I felt like an old man, heavier and slower, weighed down by my bad diet of kebabs and cafeteria food, the enthusiasm sucked out of me. I did not, however, feel nostalgic.
Finally, I met with the other assistants by a big statue, and we all went to a girl’s apartment nearby to start drinking. I got boozy pretty quickly. Apparently I was restless. I joked around with Martin, a cheerful guy from the London suburbs who taught in Melle, an even smaller town than Niort where he was the only Anglophone for miles. He’d had to take a bus and a train to get to La Rochelle.
Then a girl walked in who caught my eye. I introduced myself and she told me her name, Rachel or maybe Rebecca. I was aware that my conversation had become unnatural and stilted. She’d studied French literature and translated a contemporary novel into English for her BA thesis. Do you like the classics? I said, like it was a Q & A. If I could have stepped outside of myself and watched the exchange, I would have felt embarrassed. And in a sense I was watching myself, powerless to intervene. I showed her the books I’d bought at the store earlier. If she had said, ‘Could we talk about something more fun?’ I wouldn’t have been surprised, but she half-heartedly indulged me. When one of the other girls asked if any of us wanted to take a shot, I raised my hand immediately. At least I could leave the conversation on a fun note, and perhaps redeem myself.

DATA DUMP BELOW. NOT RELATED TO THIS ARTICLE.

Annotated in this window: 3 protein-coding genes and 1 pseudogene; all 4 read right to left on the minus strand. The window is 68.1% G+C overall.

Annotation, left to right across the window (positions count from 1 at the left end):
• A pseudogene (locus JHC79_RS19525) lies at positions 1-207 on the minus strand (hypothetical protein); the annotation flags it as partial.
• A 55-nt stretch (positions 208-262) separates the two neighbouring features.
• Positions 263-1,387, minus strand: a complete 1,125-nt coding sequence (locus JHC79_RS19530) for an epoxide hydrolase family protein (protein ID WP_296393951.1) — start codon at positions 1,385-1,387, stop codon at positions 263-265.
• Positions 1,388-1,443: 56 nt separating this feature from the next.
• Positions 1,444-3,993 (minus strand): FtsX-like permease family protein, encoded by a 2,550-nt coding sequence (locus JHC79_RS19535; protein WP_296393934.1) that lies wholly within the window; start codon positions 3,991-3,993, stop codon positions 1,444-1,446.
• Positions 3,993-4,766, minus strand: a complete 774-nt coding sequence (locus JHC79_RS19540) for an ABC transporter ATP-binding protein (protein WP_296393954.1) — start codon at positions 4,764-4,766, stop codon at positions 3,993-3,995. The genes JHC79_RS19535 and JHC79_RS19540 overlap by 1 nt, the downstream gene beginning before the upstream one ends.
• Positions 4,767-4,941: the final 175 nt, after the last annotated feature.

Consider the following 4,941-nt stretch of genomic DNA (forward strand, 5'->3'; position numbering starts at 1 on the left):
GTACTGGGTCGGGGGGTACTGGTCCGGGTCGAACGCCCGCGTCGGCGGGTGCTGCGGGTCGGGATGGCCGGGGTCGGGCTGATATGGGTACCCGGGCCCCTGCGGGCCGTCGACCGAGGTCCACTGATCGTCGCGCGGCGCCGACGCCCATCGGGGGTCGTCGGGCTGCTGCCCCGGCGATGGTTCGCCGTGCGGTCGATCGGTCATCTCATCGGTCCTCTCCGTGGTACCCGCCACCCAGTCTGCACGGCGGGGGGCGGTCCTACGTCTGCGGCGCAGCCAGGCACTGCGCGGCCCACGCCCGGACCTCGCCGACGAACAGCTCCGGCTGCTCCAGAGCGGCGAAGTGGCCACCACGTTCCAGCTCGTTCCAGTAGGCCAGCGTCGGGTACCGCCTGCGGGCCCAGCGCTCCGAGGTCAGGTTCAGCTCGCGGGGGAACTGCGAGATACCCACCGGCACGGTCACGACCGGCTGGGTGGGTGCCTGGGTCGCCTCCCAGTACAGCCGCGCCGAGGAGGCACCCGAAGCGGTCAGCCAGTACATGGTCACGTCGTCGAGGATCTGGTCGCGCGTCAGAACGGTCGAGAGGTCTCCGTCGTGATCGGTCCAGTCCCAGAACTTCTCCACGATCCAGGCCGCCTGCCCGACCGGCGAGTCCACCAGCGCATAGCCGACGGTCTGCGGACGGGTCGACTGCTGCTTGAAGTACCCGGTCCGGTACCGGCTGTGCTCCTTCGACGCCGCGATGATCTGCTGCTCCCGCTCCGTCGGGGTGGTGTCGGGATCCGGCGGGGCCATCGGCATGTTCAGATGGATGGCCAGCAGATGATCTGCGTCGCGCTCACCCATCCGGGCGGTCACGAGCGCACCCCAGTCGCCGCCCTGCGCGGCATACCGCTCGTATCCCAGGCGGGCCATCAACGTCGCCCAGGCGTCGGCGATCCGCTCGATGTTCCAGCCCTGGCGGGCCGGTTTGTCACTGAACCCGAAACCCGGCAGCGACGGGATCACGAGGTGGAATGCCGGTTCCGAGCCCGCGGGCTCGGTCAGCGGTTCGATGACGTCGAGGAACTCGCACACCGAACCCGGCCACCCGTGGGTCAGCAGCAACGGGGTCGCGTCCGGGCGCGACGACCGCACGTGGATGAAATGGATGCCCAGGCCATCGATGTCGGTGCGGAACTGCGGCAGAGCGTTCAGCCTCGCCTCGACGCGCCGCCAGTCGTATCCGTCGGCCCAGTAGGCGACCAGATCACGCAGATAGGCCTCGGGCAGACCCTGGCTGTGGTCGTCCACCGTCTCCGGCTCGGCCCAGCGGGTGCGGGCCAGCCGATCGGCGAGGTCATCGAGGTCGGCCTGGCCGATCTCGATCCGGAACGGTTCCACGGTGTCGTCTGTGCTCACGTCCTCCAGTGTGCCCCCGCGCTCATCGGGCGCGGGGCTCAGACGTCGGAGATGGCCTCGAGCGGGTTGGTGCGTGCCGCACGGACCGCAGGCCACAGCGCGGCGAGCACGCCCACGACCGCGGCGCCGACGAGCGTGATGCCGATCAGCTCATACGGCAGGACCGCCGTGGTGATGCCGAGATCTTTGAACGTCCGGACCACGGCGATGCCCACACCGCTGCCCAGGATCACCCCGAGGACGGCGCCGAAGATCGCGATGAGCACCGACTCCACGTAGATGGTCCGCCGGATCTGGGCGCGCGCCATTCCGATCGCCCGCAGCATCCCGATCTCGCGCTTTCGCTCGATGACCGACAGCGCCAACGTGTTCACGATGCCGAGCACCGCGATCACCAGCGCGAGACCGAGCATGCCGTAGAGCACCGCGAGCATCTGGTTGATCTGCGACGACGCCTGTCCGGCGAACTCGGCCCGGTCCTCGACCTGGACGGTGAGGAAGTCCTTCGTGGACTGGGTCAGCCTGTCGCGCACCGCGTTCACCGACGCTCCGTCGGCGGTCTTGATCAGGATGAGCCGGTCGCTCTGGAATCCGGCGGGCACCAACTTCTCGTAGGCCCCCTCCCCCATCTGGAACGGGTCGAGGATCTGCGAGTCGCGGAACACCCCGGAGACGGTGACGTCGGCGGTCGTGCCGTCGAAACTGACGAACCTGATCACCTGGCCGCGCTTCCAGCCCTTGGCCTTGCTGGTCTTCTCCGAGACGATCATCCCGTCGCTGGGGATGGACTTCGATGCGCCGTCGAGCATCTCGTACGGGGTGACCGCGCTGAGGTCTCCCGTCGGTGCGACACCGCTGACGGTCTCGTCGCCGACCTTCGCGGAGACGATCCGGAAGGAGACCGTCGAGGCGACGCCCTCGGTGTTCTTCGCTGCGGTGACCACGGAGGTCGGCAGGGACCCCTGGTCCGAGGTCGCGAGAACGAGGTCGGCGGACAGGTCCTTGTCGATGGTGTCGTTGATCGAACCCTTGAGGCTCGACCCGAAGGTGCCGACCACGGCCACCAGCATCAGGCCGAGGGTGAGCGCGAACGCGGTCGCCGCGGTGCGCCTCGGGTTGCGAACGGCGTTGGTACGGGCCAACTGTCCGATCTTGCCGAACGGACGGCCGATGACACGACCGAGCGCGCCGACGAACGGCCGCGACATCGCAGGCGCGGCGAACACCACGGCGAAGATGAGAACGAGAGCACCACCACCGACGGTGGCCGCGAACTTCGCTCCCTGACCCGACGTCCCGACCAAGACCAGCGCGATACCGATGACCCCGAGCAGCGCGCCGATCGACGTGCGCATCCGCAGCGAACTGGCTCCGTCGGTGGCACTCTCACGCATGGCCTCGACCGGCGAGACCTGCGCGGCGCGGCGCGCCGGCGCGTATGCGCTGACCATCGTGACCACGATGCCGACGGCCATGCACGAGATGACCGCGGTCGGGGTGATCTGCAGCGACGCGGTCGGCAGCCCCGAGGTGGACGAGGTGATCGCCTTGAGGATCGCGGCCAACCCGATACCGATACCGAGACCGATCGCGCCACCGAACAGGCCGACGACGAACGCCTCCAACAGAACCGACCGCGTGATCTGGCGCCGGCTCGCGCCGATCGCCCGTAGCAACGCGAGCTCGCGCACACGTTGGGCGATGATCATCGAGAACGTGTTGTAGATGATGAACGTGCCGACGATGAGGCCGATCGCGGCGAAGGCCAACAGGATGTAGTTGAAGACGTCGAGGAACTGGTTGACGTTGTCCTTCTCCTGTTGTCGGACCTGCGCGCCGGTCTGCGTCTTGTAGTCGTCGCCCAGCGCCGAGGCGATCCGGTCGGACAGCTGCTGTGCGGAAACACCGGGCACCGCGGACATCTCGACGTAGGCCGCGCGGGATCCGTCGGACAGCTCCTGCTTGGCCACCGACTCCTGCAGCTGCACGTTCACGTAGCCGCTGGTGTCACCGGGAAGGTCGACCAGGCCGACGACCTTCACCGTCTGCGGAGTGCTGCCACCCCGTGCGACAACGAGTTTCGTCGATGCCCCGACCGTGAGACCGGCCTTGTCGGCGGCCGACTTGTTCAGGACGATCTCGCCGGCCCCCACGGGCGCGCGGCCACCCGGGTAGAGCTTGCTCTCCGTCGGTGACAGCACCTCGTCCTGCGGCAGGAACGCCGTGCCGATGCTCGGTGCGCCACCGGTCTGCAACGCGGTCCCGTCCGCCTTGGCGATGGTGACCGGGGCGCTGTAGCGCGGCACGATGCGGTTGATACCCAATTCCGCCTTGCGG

I was good and liquored up. Was I appreciated? I wondered. I thought about sidling up to Martin and confiding to him my attraction for Rebecca or Rachel but decided against it. It wouldn’t do any good.
We left, en masse. We found a big bar with a dance floor. I started talking to another one of the assistants from La Rochelle, an American girl from the Midwest somewhere. I picked up on a vibe. I resolved to make a real effort with her, and to be fun and clever. Or rather not to make any effort, but to just let the charm flow naturally, like a cool stream in the forest. First I had to piss. On the way through the dance floor I ran into Rachel or Rebecca. Hey! she said. Come dance with us! Perhaps she’d had a change of heart. But then she started dancing with a stranger, possibly a Frenchman.
In the bathroom it came over me: depression. It all seemed like an uninspired farce. There’s more dignity in leaving! I thought to myself, looking in the mirror. I was drunk enough that my thoughts finished with exclamation points.
Luckily, on my way out of the bathroom Martin approached me. He was leaving, and there was another free room at his friend’s apartment. Otherwise I could stay and crash with someone else. I left.
I woke in the morning with a spitting headache. I drank a few glasses of water and left without saying goodbye. The path back to town was next to the ocean, but it was windy and grey out, and I derived little pleasure from the view. I found a kebab place and scoffed one down, which brought me a small comfort. Then I got on the next train back to Niort.